Hellenic Ethics

January 12, 2016 at 1:02 am 2 comments

I noticed one search phrase used to find my blog was

“what is Hellenismos rede?” referring to the Wiccan Rede, “An harm it none, do what thou wilt”. (There’s also lots of debate among Wiccans and Witches about how that should be interpreted, whether it should be emphasized as a form of ethics, yada yada other Not My Religion, Not My Problem Issues. Just an FYI though, in case you go onto a forum thinking the Rede and/or the Law of Three are universally agreed upon things even among Wiccans let along greater Pagan-dom.

Anyhow, Hellenic religion & philosophy historically existed in many diverse forms, and does in its revival as well. There is no one source of ethics- the Delphic Maxims, a group of sayings traditionally attributed to the Oracle of Delphi which exist in various numbers, translations and interpretations are commonly cited as a source of ethics. The two most famous are “Nothing in Excess” (or moderation in all things) and “Know Thyself”. Be careful, as there a lot of watered down pop culture and New Age-ified forms of these. Your best bet is to be aware of different ethical philosophies and virtues that existed at various times in ancient Greece and the Hellenistic (Greek-speaking/influenced) world- what was considered more “mainstream” in a particular context, and what was more radical? Then how is this relevant in a modern context? Look at opinions held by different Hellenic polytheists, but think for yourself, and consider their different influences, focus on particular cultus, philosophies, time periods, city-states etc.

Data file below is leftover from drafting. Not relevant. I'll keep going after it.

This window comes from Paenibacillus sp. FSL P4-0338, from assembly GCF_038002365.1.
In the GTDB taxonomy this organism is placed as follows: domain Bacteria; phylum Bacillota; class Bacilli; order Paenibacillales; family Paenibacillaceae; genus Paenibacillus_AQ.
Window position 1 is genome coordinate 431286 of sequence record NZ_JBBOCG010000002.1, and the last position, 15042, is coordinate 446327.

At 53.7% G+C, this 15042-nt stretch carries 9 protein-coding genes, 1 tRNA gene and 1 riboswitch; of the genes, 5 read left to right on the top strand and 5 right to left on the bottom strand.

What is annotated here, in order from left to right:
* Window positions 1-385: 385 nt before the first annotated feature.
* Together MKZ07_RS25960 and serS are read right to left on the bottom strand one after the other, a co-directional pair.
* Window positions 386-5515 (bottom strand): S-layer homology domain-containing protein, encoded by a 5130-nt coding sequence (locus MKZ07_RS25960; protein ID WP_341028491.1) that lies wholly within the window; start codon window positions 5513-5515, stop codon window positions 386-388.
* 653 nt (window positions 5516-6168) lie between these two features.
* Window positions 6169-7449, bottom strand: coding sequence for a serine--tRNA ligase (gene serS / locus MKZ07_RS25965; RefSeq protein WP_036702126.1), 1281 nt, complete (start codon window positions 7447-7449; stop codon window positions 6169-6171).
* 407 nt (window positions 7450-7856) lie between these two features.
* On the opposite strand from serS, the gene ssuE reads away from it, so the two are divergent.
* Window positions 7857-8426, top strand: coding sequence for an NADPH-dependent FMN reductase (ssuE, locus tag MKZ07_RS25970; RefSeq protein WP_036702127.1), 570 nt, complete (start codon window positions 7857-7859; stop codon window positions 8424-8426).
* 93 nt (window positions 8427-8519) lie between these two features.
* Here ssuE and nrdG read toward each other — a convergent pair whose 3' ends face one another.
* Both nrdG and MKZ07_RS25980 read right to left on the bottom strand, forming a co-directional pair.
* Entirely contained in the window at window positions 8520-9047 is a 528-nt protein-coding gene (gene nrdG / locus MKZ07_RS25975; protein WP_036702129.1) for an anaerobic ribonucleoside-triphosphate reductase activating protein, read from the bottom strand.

Of Thespiae- Maxims of Delphi– Ruadhan J. McElroy is focuses on the Boetian region, is a devotee of Eros, and a Hedonist (a Greek philosophy not in the modern sense of the word)

Baring the Aegis- Delphic Maxims– Elani Temperance is a member of Elaion, a Hellenic polytheist organization

 

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Entry filed under: Ethics. Tags: , , .

Setting Goals, Structure Clergy/Laity & Community-Building

2 Comments Add your own

  • 1. ganglerisgrove  |  February 7, 2016 at 2:19 am

    plural of cultus is also cultus. It’s fourth declension. 🙂

    Reply
    • 2. caelesti  |  February 7, 2016 at 7:26 am

      Thank you! Corrected!

      Reply

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